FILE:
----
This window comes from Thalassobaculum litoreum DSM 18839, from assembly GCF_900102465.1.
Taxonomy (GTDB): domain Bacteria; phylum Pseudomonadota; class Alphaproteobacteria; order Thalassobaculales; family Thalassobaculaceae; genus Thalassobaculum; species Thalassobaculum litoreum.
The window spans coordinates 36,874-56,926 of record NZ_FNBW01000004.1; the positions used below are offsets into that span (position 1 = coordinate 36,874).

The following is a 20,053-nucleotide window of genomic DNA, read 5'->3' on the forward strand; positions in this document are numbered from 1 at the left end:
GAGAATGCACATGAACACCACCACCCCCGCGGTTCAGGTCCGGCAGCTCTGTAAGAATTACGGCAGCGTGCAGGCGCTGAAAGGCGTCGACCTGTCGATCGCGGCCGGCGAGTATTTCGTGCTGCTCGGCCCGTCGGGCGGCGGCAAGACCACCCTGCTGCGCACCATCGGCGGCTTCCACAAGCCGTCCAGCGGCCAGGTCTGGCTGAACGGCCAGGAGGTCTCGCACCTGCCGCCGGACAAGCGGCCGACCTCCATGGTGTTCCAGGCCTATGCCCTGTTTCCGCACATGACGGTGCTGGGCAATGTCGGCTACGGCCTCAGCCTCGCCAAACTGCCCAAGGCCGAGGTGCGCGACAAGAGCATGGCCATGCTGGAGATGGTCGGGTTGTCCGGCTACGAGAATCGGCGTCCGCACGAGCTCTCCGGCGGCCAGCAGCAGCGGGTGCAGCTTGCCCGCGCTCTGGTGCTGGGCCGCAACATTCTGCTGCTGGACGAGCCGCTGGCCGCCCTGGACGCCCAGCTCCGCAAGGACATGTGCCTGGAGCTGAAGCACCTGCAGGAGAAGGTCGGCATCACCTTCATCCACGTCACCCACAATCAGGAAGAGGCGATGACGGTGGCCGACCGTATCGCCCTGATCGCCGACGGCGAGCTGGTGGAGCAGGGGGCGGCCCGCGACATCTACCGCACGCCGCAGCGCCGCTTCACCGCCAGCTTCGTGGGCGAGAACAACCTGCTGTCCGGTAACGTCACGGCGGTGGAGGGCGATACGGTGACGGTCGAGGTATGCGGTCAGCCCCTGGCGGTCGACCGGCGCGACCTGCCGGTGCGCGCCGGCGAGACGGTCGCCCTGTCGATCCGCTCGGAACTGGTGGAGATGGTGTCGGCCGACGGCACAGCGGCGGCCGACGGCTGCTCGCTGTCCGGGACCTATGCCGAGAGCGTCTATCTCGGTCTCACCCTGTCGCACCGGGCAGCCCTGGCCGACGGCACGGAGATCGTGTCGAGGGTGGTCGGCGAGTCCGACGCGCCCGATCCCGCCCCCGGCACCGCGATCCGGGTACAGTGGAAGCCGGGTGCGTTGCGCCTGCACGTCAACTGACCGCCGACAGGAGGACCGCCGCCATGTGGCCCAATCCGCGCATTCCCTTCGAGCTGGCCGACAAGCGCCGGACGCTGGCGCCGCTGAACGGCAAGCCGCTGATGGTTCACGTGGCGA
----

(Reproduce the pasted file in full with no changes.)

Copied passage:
This window comes from Thalassobaculum litoreum DSM 18839, from assembly GCF_900102465.1.
Taxonomy (GTDB): domain Bacteria; phylum Pseudomonadota; class Alphaproteobacteria; order Thalassobaculales; family Thalassobaculaceae; genus Thalassobaculum; species Thalassobaculum litoreum.
The window spans coordinates 36,874-56,926 of record NZ_FNBW01000004.1; the positions used below are offsets into that span (position 1 = coordinate 36,874).

The following is a 20,053-nucleotide window of genomic DNA, read 5'->3' on the forward strand; positions in this document are numbered from 1 at the left end:
GAGAATGCACATGAACACCACCACCCCCGCGGTTCAGGTCCGGCAGCTCTGTAAGAATTACGGCAGCGTGCAGGCGCTGAAAGGCGTCGACCTGTCGATCGCGGCCGGCGAGTATTTCGTGCTGCTCGGCCCGTCGGGCGGCGGCAAGACCACCCTGCTGCGCACCATCGGCGGCTTCCACAAGCCGTCCAGCGGCCAGGTCTGGCTGAACGGCCAGGAGGTCTCGCACCTGCCGCCGGACAAGCGGCCGACCTCCATGGTGTTCCAGGCCTATGCCCTGTTTCCGCACATGACGGTGCTGGGCAATGTCGGCTACGGCCTCAGCCTCGCCAAACTGCCCAAGGCCGAGGTGCGCGACAAGAGCATGGCCATGCTGGAGATGGTCGGGTTGTCCGGCTACGAGAATCGGCGTCCGCACGAGCTCTCCGGCGGCCAGCAGCAGCGGGTGCAGCTTGCCCGCGCTCTGGTGCTGGGCCGCAACATTCTGCTGCTGGACGAGCCGCTGGCCGCCCTGGACGCCCAGCTCCGCAAGGACATGTGCCTGGAGCTGAAGCACCTGCAGGAGAAGGTCGGCATCACCTTCATCCACGTCACCCACAATCAGGAAGAGGCGATGACGGTGGCCGACCGTATCGCCCTGATCGCCGACGGCGAGCTGGTGGAGCAGGGGGCGGCCCGCGACATCTACCGCACGCCGCAGCGCCGCTTCACCGCCAGCTTCGTGGGCGAGAACAACCTGCTGTCCGGTAACGTCACGGCGGTGGAGGGCGATACGGTGACGGTCGAGGTATGCGGTCAGCCCCTGGCGGTCGACCGGCGCGACCTGCCGGTGCGCGCCGGCGAGACGGTCGCCCTGTCGATCCGCTCGGAACTGGTGGAGATGGTGTCGGCCGACGGCACAGCGGCGGCCGACGGCTGCTCGCTGTCCGGGACCTATGCCGAGAGCGTCTATCTCGGTCTCACCCTGTCGCACCGGGCAGCCCTGGCCGACGGCACGGAGATCGTGTCGAGGGTGGTCGGCGAGTCCGACGCGCCCGATCCCGCCCCCGGCACCGCGATCCGGGTACAGTGGAAGCCGGGTGCGTTGCGCCTGCACGTCAACTGACCGCCGACAGGAGGACCGCCGCCATGTGGCCCAATCCGCGCATTCCCTTCGAGCTGGCCGACAAGCGCCGGACGCTGGCGCCGCTGAACGGCAAGCCGCTGATGGTTCACGTGGCGA